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Unidentified Black Beetle - Necrophilus

Unidentified Black Beetle - Necrophilus
Bellevue, King County, Washington, USA
December 18, 2015
Sitting on a sword fern leaf. I suspect a male perhaps because of the more complex antennae, but don't know if that's truly differentiating

Images of this individual: tag all
Unidentified Black Beetle - Necrophilus Unidentified Black Beetle - Necrophilus Unidentified Black Beetle - Necrophilus

Moved from ID Request.

Primitive Carrion Beetle
Something close to this, but I can't confirm the exact species:
Necrophilus hydrophiloides: Good Luck!

Potential Primitive Carrion Beetle
I does look quite similar, although the outer antenna segments seem a bit different, but perhaps that's an age or gender difference. Thanks for the lead.

BTW... general question if you happen to know... what macro magnification level is adequate for hand-held use when I come across my small many-legged friends, but not too much as to require a tripod? Lighting is somewhat lacking, and right now dependent on the on-board flash.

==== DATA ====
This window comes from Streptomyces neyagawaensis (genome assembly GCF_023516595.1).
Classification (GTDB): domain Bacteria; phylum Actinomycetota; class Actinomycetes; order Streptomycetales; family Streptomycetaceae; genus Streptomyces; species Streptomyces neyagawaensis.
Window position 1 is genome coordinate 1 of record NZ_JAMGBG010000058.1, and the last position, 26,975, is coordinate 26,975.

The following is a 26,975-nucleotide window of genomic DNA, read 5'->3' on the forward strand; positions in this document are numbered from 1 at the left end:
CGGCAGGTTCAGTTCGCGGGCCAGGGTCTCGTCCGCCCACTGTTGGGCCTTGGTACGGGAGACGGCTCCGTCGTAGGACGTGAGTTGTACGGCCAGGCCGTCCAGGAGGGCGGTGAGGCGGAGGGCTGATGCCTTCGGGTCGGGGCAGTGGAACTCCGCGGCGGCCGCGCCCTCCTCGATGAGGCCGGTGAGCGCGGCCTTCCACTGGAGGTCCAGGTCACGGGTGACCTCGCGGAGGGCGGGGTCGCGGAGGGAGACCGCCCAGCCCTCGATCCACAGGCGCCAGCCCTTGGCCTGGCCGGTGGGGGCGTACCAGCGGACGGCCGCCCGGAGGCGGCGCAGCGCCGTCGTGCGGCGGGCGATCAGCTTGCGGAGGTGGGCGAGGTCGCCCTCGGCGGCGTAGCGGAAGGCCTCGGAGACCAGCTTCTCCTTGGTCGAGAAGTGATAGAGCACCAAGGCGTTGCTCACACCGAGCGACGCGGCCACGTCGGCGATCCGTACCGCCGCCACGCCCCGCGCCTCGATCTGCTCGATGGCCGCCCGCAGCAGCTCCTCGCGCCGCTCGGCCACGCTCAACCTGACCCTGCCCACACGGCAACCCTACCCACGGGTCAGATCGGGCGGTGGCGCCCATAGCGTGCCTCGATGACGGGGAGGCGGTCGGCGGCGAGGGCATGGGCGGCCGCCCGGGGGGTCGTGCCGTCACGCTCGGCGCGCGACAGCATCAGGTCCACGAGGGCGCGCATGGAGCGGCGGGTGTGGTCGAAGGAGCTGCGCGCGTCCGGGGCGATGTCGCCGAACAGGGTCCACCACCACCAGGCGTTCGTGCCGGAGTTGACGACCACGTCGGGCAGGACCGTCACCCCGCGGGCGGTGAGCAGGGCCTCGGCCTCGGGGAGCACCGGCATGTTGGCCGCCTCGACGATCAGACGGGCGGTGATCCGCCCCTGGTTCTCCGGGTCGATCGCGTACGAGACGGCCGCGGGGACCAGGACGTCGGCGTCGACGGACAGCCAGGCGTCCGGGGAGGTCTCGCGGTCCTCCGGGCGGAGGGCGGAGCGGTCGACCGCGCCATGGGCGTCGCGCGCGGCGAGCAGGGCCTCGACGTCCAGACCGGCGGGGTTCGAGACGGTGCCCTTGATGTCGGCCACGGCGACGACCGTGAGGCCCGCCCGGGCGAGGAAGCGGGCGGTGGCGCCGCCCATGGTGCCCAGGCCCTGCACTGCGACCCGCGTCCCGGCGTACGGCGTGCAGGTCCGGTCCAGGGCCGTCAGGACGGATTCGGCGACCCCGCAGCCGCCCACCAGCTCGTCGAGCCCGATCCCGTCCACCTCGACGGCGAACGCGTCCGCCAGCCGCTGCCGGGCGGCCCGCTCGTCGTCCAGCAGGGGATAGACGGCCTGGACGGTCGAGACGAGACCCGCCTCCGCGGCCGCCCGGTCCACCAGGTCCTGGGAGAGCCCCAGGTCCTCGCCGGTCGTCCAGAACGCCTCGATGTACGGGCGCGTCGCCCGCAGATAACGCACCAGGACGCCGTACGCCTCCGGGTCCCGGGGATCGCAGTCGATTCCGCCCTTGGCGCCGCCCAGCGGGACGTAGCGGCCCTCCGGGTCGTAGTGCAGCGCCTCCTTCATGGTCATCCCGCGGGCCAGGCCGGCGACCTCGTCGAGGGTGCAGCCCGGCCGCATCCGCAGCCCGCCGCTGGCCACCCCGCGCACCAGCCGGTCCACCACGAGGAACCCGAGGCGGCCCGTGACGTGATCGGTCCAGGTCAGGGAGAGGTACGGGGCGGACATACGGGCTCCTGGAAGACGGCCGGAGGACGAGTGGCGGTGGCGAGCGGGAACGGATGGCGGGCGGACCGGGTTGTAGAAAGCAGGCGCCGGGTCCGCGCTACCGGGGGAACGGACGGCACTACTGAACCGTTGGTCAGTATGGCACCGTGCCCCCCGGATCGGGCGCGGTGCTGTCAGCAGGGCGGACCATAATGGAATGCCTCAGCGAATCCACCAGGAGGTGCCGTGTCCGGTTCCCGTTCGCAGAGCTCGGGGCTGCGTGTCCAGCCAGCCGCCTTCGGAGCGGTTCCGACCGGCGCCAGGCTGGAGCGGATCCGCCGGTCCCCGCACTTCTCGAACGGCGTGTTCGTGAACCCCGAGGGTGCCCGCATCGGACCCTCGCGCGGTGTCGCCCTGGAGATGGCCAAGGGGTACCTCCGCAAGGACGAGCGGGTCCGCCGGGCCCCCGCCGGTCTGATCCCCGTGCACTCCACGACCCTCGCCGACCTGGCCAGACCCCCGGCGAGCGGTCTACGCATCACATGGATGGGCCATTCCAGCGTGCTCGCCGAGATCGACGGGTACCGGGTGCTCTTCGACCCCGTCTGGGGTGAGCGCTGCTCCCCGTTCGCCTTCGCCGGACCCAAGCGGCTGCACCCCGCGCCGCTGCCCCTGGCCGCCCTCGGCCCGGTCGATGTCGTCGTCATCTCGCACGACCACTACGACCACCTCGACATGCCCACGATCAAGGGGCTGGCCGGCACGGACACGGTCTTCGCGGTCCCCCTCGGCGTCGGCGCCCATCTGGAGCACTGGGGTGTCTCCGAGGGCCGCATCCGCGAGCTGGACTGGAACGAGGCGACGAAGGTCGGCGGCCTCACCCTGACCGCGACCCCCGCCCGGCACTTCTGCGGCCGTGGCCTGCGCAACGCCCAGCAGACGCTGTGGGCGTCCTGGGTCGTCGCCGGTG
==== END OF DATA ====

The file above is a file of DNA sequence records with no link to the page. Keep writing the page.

Thanks... no worries if you have no clue on the lens (off topic question)

macro magnification level
It's not so much what magnification is adequate as what magnification you can effectively use. Most dedicated macro lenses are capable of life size reproduction (1:1) but you don't have to use them at that high a magnification because they focus all the way from 1:1 to infinity. With practice, 1:1 hand held is workable if the light is good enough (high enough shutter speed, etc). A monopod can be useful, not as steady as a tripod but more agile when the insect is moving.

No I can't recommend a lens.
Working with macro lenses is difficult, as you begin to loose focal depth and illumination.
Here is an image that is close to my limit, with just a camcorder and sunlight: (cropped)
Often, it depends on the size of the bug or the features needed for ID purposes.